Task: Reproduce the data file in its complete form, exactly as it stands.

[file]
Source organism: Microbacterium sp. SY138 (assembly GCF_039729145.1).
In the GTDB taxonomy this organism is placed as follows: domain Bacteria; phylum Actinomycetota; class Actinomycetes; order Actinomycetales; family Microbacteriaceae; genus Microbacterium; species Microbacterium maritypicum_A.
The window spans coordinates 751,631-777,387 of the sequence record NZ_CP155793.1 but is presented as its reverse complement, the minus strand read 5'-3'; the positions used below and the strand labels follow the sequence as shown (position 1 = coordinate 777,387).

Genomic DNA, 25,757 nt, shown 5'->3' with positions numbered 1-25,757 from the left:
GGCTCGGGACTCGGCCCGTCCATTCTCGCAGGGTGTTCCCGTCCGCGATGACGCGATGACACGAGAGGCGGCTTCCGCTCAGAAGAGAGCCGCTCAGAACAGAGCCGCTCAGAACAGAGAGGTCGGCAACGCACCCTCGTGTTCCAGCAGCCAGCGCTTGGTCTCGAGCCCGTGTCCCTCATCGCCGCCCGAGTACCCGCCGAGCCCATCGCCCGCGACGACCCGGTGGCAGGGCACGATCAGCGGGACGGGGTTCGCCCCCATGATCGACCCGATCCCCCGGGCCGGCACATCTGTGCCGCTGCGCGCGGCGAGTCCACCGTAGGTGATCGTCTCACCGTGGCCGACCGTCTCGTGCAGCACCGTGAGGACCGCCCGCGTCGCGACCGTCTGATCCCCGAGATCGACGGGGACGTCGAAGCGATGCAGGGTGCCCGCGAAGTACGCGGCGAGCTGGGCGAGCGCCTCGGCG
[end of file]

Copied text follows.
Source organism: Microbacterium sp. SY138 (assembly GCF_039729145.1).
In the GTDB taxonomy this organism is placed as follows: domain Bacteria; phylum Actinomycetota; class Actinomycetes; order Actinomycetales; family Microbacteriaceae; genus Microbacterium; species Microbacterium maritypicum_A.
The window spans coordinates 751,631-777,387 of the sequence record NZ_CP155793.1 but is presented as its reverse complement, the minus strand read 5'-3'; the positions used below and the strand labels follow the sequence as shown (position 1 = coordinate 777,387).

Genomic DNA, 25,757 nt, shown 5'->3' with positions numbered 1-25,757 from the left:
GGCTCGGGACTCGGCCCGTCCATTCTCGCAGGGTGTTCCCGTCCGCGATGACGCGATGACACGAGAGGCGGCTTCCGCTCAGAAGAGAGCCGCTCAGAACAGAGCCGCTCAGAACAGAGAGGTCGGCAACGCACCCTCGTGTTCCAGCAGCCAGCGCTTGGTCTCGAGCCCGTGTCCCTCATCGCCGCCCGAGTACCCGCCGAGCCCATCGCCCGCGACGACCCGGTGGCAGGGCACGATCAGCGGGACGGGGTTCGCCCCCATGATCGACCCGATCCCCCGGGCCGGCACATCTGTGCCGCTGCGCGCGGCGAGTCCACCGTAGGTGATCGTCTCACCGTGGCCGACCGTCTCGTGCAGCACCGTGAGGACCGCCCGCGTCGCGACCGTCTGATCCCCGAGATCGACGGGGACGTCGAAGCGATGCAGGGTGCCCGCGAAGTACGCGGCGAGCTGGGCGAGCGCCTCGGCG